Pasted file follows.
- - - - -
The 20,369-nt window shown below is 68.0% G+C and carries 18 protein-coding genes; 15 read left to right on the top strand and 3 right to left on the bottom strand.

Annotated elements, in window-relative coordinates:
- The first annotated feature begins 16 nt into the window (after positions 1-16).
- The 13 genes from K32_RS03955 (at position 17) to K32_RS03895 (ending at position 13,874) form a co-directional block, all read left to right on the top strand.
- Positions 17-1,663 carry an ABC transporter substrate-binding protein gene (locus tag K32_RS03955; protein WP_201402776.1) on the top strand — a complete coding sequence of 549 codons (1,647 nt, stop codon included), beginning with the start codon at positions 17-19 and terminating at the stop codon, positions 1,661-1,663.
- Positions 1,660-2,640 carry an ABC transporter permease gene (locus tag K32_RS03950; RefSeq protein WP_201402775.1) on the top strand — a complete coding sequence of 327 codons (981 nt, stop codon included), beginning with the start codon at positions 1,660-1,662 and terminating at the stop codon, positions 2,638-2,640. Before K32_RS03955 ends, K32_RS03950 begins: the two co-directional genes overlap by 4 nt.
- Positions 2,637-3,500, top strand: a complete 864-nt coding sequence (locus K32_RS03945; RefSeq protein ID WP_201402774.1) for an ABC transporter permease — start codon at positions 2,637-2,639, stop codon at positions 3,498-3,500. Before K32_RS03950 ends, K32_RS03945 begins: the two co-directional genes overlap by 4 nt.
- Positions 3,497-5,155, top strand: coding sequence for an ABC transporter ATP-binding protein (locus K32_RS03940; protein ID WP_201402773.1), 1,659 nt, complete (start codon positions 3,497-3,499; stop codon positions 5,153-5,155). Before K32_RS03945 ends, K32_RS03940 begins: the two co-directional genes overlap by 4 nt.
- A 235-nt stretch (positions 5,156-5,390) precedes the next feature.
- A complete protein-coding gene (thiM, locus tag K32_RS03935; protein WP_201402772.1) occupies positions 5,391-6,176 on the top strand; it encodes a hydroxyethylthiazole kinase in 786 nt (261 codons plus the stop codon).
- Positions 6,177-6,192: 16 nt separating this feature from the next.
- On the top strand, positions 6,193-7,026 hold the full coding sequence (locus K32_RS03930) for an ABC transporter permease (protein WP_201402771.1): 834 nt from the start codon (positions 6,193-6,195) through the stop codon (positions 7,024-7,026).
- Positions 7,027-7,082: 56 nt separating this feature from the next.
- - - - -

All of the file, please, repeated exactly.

The 20,369-nt window shown below is 68.0% G+C and carries 18 protein-coding genes; 15 read left to right on the top strand and 3 right to left on the bottom strand.

Annotated elements, in window-relative coordinates:
- The first annotated feature begins 16 nt into the window (after positions 1-16).
- The 13 genes from K32_RS03955 (at position 17) to K32_RS03895 (ending at position 13,874) form a co-directional block, all read left to right on the top strand.
- Positions 17-1,663 carry an ABC transporter substrate-binding protein gene (locus tag K32_RS03955; protein WP_201402776.1) on the top strand — a complete coding sequence of 549 codons (1,647 nt, stop codon included), beginning with the start codon at positions 17-19 and terminating at the stop codon, positions 1,661-1,663.
- Positions 1,660-2,640 carry an ABC transporter permease gene (locus tag K32_RS03950; RefSeq protein WP_201402775.1) on the top strand — a complete coding sequence of 327 codons (981 nt, stop codon included), beginning with the start codon at positions 1,660-1,662 and terminating at the stop codon, positions 2,638-2,640. Before K32_RS03955 ends, K32_RS03950 begins: the two co-directional genes overlap by 4 nt.
- Positions 2,637-3,500, top strand: a complete 864-nt coding sequence (locus K32_RS03945; RefSeq protein ID WP_201402774.1) for an ABC transporter permease — start codon at positions 2,637-2,639, stop codon at positions 3,498-3,500. Before K32_RS03950 ends, K32_RS03945 begins: the two co-directional genes overlap by 4 nt.
- Positions 3,497-5,155, top strand: coding sequence for an ABC transporter ATP-binding protein (locus K32_RS03940; protein ID WP_201402773.1), 1,659 nt, complete (start codon positions 3,497-3,499; stop codon positions 5,153-5,155). Before K32_RS03945 ends, K32_RS03940 begins: the two co-directional genes overlap by 4 nt.
- A 235-nt stretch (positions 5,156-5,390) precedes the next feature.
- A complete protein-coding gene (thiM, locus tag K32_RS03935; protein WP_201402772.1) occupies positions 5,391-6,176 on the top strand; it encodes a hydroxyethylthiazole kinase in 786 nt (261 codons plus the stop codon).
- Positions 6,177-6,192: 16 nt separating this feature from the next.
- On the top strand, positions 6,193-7,026 hold the full coding sequence (locus K32_RS03930) for an ABC transporter permease (protein WP_201402771.1): 834 nt from the start codon (positions 6,193-6,195) through the stop codon (positions 7,024-7,026).
- Positions 7,027-7,082: 56 nt separating this feature from the next.